Women have means to an end

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The Independent Online
SEX has reared its head in the unlikeliest of sporting contexts. For sex, or, to be more specific and less sensational, gender, is at the heart of a well-mannered, but none the less passionate, controversy at the Churchill Insurance World Indoor Bowls Championship in Preston.

The nature of the trouble is quite straightforward. Until this year the championship has been the sole preserve of men. But for 1995 the organisers invited two women players, Janette Woodley, of Scotland, and Margaret Johnston, from Northern Ireland, to take part. Inevitably, their inclusion means the exclusion of two male players.

The men are not best pleased. Richard Corsie, the No 2 seed at the tournament, vented his spleen on Radio 4's Today programme, and Ian Schuback, of Australia, the 1992 champion, who was to be Johnston's opponent in the first round, made it politely clear that there were a good few male players more worthy of facing him on the rink than his scheduled foe.

Women players, and no doubt a great many women fans, were delighted by the innovation. Johnston, in her column in the current issue of Bowls International magazine, said why she thought the men were so up-in-arms about it all: "They know it is only a matter of time", she wrote, "before a woman is going to win a major mixed event; then they know they will have no grounds for complaining." She also revealed that her plans for the Schuback match included positioning half a dozen mini-skirted blondes in the first row of the audience to distract him.

We talked to Schuback shortly before the historic encounter at Preston Guild Hall on Friday afternoon. A trim, blond, bronzed bloke in his early forties, he looked a bit like Shane Warne's wicked uncle. He was pragmatic about the gender question. "If the sponsors want it," he drawled, "it'll happen. Half the people out there watching are women, after all."

And his thoughts, more specifically, on that afternoon's match? "If I get beaten, well, Jeez, I've been beaten by worse players than Margaret Johnston before now. But in their wildest dreams the women are thinking about winning one match. The top 10 players here [Schuback was seeded 10] are thinking about winning five matches, and the championship."

Ladbrokes seemed to have picked up the general view that Johnston didn't have much of a chance: they priced her at 9-2 to win the match. Schuback was 1-8. Suckers for sentiment (and greedy beyond belief), we stuck a fiver on her anyway.

The historic moment, shortly after 3pm, when Margaret Johnston became the first woman to bowl in the world championship, was greeted with demure applause by the 100 or so mainly elderly fans who were gathered at rinkside in the Guild Hall. Indeed, it would be true to say that one or two of them barely looked up from their knitting.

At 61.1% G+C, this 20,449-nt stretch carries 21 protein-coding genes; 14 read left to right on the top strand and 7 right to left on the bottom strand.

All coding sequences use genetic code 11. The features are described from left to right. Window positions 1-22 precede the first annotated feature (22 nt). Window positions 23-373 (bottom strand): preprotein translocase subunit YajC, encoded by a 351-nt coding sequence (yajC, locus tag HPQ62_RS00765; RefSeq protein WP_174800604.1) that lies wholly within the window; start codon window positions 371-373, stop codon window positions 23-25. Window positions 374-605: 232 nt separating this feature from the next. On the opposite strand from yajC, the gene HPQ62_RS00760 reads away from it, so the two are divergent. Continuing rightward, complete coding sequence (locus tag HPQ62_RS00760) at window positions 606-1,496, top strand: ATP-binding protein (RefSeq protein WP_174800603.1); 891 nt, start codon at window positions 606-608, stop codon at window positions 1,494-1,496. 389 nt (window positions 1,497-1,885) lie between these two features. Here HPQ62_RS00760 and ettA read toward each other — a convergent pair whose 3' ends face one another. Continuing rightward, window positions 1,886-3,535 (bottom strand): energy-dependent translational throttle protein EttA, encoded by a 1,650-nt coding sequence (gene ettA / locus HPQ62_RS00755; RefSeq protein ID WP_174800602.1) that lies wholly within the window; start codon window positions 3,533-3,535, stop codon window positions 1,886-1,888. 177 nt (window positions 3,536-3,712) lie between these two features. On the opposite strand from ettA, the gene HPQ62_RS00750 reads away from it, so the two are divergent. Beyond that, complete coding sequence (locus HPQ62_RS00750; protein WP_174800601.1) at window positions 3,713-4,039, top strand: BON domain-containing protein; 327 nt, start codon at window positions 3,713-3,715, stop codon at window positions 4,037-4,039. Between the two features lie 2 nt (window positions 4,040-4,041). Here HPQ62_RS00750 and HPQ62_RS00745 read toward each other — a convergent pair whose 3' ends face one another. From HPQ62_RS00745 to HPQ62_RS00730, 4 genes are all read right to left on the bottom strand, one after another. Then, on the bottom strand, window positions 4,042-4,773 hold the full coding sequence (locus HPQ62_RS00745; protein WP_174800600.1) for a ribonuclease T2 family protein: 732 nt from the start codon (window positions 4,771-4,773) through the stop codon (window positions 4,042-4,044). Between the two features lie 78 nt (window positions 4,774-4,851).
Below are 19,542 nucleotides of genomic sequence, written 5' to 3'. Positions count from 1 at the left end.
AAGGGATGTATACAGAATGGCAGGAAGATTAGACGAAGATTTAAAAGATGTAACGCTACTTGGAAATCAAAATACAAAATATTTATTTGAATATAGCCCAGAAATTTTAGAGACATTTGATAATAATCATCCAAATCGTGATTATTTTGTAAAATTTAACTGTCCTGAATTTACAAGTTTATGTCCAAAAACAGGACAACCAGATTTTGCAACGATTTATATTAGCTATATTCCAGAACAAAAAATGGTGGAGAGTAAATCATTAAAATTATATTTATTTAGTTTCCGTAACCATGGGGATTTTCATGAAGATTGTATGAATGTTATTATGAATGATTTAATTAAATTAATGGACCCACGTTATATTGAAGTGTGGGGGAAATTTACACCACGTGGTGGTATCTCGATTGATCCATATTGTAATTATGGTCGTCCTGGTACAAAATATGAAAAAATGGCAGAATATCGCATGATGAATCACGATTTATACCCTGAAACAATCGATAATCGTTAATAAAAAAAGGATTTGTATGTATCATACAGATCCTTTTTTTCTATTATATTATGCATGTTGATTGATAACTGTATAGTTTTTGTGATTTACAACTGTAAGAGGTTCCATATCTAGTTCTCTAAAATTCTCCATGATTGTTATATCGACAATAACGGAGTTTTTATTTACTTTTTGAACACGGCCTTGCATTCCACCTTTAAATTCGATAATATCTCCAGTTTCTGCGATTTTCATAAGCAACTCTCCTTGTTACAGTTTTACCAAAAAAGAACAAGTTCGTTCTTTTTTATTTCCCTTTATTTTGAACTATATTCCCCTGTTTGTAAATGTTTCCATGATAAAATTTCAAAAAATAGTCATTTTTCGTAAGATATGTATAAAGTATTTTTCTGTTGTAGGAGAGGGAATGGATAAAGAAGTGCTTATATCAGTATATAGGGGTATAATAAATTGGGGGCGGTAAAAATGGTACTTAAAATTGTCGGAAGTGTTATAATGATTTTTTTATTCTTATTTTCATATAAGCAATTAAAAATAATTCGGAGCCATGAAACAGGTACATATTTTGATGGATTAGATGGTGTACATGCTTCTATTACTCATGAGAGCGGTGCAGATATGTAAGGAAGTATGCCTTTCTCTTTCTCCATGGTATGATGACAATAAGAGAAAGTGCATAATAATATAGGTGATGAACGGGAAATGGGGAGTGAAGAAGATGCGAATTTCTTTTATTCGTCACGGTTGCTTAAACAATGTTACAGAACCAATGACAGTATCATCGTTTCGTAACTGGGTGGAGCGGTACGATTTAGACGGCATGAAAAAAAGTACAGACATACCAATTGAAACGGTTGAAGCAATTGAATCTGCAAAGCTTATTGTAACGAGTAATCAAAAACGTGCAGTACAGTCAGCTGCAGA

The contest took a while to come to life. Johnston, in smart dark blue shirt and regulation-length skirt, dropped the first set 7-2 and the second 7-5. There was no sign of her miniskirted blondes.

In the third set, though, she rallied, and a sequence of fine play that saw her twice deny Schuback scores by skilfully driving the jack off the rink seemed to give her confidence.

The fourth set was a nail-biter. The players were tied at 6-6, at which point Schuback needed one shot to win the match, Johnston one shot to send it into a fifth set. The end - in both senses - was extraordinary. Johnston bowled beautifully to hold three shots - more than enough - then sent her last ball gently close to the jack, rather than position it to block Schuback's final bowl. He snapped up the invitation, and carried the jack to win the match.

After the match, the Australian was scathing of his opponent's tactics, but bowed to the sponsor's greater wisdom over the matter of admitting women players to the tournament. Johnston was both elated and disappointed at the same time. A confident, composed lady, as befits a nursing auxiliary who lists knitting as a hobby, she said she expected to see at least four women in next year's world championship finals. "Oh well," she sighed at last. "At least I had him worried." There are more worries ahead for male bowlers.

MAX MOSLEY, worldwide boss of motor racing, has put in an early bid for Sporting Cynic of the Year. Explaining the rise in his sport's viewing figures last year to some journalists, he alluded to the antics of a French footballer, and the pit lane fire which nearly fried Jos Verstappen last year. "You can have the most brilliant race ever", he said, "and it's worth 10 minutes in the pub. But if Cantona kicks a spectator or someone is set alight, then that's really it."

A MORE appropriate response to sporting violence came from Jonathan Pearce, the Capital Radio commentator for the Republic of Ireland v England at Lansdowne Road. Attempting to describe the horrifying scenes to his listeners, he burst into tears.